It is significantly easier to build the walls on the floor and then put them in place than to build them upright, but this requires careful planning and a fairly large, open space.

Construct your outer walls first, and then work your way inward. If possible, you should build all the interior walls and place them somewhere out of the way before you start to put any of them up. This will ensure that you have space to work while you are constructing the final walls.

3. Complete Electrical and Plumbing Work Before Installing Walls

It is much easier to place your pipes if you do not have to cut through several studs in the process. Attach the pipes to your foam insulation—tape works, and it does not have to be permanently
attached—then place the wall in front of that. You will then be able to attach the pipes to the studs and nail the studs to the wall.

The one downside to this method is that there will be a gap between your wall and your foam insulation, slightly decreasing the available floor space once your renovation is completed. However, this method is much easier than the alternative, so you might want to consider whether you really need an extra few inches of floor space.

4. Consider the Room’s Airflow

If you are planning to divide your basement into separate rooms or areas, you will want to make sure that each portion has adequate airflow. Using long ducts with an inline fan can be a straightforward way to make sure that the heat from the furnace makes it all the way to the other end of the room. You can wire these fans to run all the time or to just turn on when your furnace turns on. They typically have their own control panel, so you will be able to easily access your inline fan when you need to.

Keeping these tips in mind can help make your basement remodeling as straightforward as possible. Call or email us today if you have additional questions.

4 Reasons for Keeping Baking Soda Around the House

Most people, by now, know that baking soda isn’t just for baking: It’s also a fantastic fridge deodorizer. (If you didn’t know that, rename the title of this article “6 Reasons to Keep Baking Soda Around the House.”) But did you know that baking soda has about a bazillion other uses?

To save us both some time, we narrowed down the uses we focus on to just four. Here they are, in all their glory.

1. Use Baking Soda as Toothpaste

We know, we know – putting powdery baking soda straight into your mouth sounds like one of the least appealing things, ever. Hear us out: Just dip the tip of your toothbrush bristles into some baking soda, and start brushing those soon-to-be pearly whites. Baking soda whitens and brightens your smile like crazy.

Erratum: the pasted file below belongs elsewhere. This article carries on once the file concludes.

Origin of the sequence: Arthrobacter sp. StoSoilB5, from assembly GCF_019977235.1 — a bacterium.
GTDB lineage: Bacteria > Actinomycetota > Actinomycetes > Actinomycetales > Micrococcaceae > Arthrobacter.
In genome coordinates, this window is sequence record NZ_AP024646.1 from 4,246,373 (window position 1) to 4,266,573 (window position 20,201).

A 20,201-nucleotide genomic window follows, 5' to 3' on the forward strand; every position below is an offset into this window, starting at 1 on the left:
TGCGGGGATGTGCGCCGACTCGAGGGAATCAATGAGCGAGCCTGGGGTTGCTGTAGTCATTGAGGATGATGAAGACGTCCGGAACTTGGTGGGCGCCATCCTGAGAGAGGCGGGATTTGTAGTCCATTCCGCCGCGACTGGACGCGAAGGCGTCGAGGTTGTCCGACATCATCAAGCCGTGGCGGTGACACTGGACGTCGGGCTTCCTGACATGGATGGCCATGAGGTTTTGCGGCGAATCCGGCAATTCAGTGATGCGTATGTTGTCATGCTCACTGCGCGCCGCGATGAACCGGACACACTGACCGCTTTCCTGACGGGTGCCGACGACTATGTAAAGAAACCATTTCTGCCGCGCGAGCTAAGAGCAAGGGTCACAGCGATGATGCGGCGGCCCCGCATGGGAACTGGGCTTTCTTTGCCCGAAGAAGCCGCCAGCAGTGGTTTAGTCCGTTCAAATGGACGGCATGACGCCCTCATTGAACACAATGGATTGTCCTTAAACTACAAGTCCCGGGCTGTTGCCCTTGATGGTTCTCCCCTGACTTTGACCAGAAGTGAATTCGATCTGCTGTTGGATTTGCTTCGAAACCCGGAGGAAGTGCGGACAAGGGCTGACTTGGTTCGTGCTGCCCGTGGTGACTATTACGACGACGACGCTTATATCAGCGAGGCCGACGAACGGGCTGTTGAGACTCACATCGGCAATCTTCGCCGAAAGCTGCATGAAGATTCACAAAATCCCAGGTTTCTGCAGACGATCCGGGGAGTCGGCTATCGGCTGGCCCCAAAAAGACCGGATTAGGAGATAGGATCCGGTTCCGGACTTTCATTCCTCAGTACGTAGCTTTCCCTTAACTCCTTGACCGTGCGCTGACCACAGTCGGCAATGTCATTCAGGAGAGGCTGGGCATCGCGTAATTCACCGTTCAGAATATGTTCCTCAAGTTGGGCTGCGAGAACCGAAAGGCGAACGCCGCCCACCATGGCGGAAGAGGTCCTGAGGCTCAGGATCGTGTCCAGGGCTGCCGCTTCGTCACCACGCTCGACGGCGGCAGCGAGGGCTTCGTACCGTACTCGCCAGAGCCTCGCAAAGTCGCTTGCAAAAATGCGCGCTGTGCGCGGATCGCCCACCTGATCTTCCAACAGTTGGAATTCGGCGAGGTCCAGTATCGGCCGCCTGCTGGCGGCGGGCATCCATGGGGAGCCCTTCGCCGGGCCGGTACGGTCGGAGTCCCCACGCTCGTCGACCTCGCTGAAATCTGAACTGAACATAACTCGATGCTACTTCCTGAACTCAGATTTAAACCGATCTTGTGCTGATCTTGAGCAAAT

If you’re really having a hard time stomaching the flavor, you can always drop a bit of mint into your baking soda for something a little more toothpaste-like.

2. Use Baking Soda to Soothe Your Skin

Ever been stung by a bee or a wasp? There aren’t many things that hurt like that hurts.

Baking soda can actually relieve the pain from stings. Take out the stinger first, and then apply a baking soda paste (mixed with water) to the wound.

This home remedy also works for itchy bug bites and even sunburn.

3. Use Baking Soda as Elbow Grease

Pans can be a pain in the pot to clean. Cooked-on food is basically human Kryptonite. Your mother always told you that everything can be cleaned with a little bit of “elbow grease,” but if you haven’t been hitting the gym lately, sometimes your “grease” is on short supply.

That’s where baking soda comes in. Using a paste similar to the skin-soothing remedy, you can remove stuck-on food like you have, in fact, been hitting the gym.

Bonus feature: Baking soda also makes stainless steel pots extra shiny.

4. Use Baking Soda to Clean Your Bathroom

Sure, that name-brand spray cleaner gets the job done in your bathroom, but have you ever stopped to think what kind of chemicals are in there? What kind of chemicals you’re breathing in every time you clean your porcelain throne?

Skip the poison shower, and just use baking soda. It’s not just good for porcelain – it also cleans tile, counters, faucets and other stainless steel fixtures. If you want things fizzy clean, spray everything with vinegar first. Adding baking soda to the mix will fizz away all the grime, eliminating the need for the “elbow grease” we talked about earlier.

You want your house to be spotless when showing it to prospective buyers. If you need more tips on how to make your home sparkle before you sell it, give us a call.